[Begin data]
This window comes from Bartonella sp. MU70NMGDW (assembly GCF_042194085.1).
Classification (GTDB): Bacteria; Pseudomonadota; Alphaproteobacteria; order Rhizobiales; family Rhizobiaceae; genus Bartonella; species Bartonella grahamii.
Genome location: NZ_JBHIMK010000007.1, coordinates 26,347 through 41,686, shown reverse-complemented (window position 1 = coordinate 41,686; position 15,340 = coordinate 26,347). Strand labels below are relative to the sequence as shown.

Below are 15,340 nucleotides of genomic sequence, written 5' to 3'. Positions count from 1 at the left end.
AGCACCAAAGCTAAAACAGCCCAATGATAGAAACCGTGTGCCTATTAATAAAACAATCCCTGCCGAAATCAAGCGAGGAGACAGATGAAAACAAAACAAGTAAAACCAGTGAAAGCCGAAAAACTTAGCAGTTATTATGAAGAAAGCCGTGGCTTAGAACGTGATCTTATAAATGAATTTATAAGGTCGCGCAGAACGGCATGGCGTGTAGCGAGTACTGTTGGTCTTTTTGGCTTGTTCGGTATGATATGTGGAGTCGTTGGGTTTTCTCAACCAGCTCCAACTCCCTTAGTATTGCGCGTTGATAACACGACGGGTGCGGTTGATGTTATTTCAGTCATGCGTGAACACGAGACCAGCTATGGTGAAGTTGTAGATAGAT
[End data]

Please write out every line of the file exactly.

This window comes from Bartonella sp. MU70NMGDW (assembly GCF_042194085.1).
Classification (GTDB): Bacteria; Pseudomonadota; Alphaproteobacteria; order Rhizobiales; family Rhizobiaceae; genus Bartonella; species Bartonella grahamii.
Genome location: NZ_JBHIMK010000007.1, coordinates 26,347 through 41,686, shown reverse-complemented (window position 1 = coordinate 41,686; position 15,340 = coordinate 26,347). Strand labels below are relative to the sequence as shown.

Below are 15,340 nucleotides of genomic sequence, written 5' to 3'. Positions count from 1 at the left end.
AGCACCAAAGCTAAAACAGCCCAATGATAGAAACCGTGTGCCTATTAATAAAACAATCCCTGCCGAAATCAAGCGAGGAGACAGATGAAAACAAAACAAGTAAAACCAGTGAAAGCCGAAAAACTTAGCAGTTATTATGAAGAAAGCCGTGGCTTAGAACGTGATCTTATAAATGAATTTATAAGGTCGCGCAGAACGGCATGGCGTGTAGCGAGTACTGTTGGTCTTTTTGGCTTGTTCGGTATGATATGTGGAGTCGTTGGGTTTTCTCAACCAGCTCCAACTCCCTTAGTATTGCGCGTTGATAACACGACGGGTGCGGTTGATGTTATTTCAGTCATGCGTGAACACGAGACCAGCTATGGTGAAGTTGTAGATAGAT